The tech company really doesn’t want you to use this app, banning it thirteen times over five years.
Apple has always been a bit of a black box when it comes to allowing, or banning, third-party apps for its iOS App Store. The company's murky policies have often drawn criticism and even accusations of censorship.
No app has been a better example of Apple's strange and borderline dumb policing of the App Store as an app that tracks US drone strikes around the world. The app, which was originally called Drones+ and launched in 2012 by Josh Begley, a data artist who now works at The Intercept, has been removed from the app store thirteen times—most recently today.
On Tuesday, Begley celebrated the fact that after twelve rejections, Metadata, the new name of his drone strike-tracking app was back in the Apple App Store. But the celebration lasted only a few hours. Just this afternoon, Begley tweeted a screenshot of his iPhone, informing him that Metadata had been removed for download once again.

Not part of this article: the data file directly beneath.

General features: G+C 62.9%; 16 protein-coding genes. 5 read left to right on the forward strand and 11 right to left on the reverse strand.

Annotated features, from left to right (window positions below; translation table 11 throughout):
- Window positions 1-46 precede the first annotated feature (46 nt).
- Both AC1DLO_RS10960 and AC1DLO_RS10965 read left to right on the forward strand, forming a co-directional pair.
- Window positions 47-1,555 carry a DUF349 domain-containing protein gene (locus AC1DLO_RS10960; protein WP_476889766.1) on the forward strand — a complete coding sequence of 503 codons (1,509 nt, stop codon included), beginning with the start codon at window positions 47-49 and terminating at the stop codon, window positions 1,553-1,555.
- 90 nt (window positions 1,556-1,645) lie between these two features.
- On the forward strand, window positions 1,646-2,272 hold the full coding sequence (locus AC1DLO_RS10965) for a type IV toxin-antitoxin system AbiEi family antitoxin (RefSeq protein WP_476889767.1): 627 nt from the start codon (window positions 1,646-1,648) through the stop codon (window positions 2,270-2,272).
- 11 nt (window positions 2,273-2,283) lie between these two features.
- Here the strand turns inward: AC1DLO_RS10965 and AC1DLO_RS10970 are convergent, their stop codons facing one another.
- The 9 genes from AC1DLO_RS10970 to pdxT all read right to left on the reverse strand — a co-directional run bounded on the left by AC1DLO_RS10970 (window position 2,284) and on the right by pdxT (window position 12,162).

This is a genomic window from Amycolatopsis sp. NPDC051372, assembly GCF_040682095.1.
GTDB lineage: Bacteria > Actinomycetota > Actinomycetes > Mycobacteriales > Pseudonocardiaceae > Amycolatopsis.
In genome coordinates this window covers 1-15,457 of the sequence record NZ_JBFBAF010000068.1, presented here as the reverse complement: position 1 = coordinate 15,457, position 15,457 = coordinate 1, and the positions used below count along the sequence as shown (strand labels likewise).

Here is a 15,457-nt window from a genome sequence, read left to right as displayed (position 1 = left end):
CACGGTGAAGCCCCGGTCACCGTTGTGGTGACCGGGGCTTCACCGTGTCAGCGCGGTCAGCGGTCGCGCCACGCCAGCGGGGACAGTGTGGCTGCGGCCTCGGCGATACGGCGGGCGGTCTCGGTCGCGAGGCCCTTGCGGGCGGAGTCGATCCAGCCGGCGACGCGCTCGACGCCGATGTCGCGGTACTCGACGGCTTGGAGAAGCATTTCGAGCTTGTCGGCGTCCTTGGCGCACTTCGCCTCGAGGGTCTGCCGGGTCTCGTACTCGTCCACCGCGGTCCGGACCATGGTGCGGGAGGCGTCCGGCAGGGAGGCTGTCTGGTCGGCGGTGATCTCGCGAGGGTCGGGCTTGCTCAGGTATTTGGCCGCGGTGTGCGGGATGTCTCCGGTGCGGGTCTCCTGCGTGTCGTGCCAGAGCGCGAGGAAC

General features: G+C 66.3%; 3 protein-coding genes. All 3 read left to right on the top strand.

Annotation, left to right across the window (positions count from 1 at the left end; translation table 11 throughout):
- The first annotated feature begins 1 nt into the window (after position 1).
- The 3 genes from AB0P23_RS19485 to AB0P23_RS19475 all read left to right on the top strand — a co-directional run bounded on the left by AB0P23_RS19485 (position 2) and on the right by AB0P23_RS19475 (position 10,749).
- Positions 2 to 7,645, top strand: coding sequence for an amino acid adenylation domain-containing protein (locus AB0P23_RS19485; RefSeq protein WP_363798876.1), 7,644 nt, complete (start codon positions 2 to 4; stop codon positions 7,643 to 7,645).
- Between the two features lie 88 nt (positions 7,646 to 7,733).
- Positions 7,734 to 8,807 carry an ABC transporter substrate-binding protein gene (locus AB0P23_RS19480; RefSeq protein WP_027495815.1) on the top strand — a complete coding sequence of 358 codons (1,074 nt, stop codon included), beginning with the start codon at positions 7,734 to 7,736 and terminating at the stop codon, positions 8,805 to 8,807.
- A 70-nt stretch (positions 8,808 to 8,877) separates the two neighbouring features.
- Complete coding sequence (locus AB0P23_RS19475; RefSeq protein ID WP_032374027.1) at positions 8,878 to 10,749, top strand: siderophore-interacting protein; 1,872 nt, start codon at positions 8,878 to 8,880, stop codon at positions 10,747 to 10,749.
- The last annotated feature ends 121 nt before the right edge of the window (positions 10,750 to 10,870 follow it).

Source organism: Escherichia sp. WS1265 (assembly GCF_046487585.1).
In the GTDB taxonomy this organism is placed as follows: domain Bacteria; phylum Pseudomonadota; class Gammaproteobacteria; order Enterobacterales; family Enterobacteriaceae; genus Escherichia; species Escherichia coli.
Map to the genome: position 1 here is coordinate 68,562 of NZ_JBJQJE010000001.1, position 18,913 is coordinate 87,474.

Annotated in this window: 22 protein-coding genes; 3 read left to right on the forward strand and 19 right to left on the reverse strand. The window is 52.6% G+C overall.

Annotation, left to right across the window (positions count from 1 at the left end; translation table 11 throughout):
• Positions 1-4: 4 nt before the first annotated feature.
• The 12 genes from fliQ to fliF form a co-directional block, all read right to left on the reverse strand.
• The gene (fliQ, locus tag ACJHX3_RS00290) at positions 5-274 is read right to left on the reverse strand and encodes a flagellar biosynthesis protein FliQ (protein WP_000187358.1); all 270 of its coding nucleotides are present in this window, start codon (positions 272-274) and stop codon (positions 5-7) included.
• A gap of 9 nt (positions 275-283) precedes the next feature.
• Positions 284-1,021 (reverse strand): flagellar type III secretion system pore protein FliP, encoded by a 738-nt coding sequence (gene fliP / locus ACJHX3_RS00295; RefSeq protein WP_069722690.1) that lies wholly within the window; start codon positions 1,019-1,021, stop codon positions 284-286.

It's unclear why Apple thinks Begley's app doesn't deserve to be in the App Store. The app is as simple, and innocuous, as it gets. There's no graphic content. The app consists simply of a world map, with pins indicating the location of US drone strikes, culled from news reports. Again: no pictures, no videos, no violence, no political content. Nothing.
In the past, Apple justified its decision saying the content of the app was "excessively objectionable or crude." At some point, during a phone conversation, an Apple employee told him that the app could not just be about US drone strikes, according to what Begley told me at the time.
Unsurprisingly, Apple did not respond to a request for comment. But hopefully one day the company will explain why an app that's perhaps a bit boring, but totally harmless, can't be in the App Store while other apps such as a video game that simulates American drone strikes against terrorists—which, remember, kill more civilians than terrorists—is still available.
Until then, we'll only be able to guess, while others accuse the company of unnecessary censorship.
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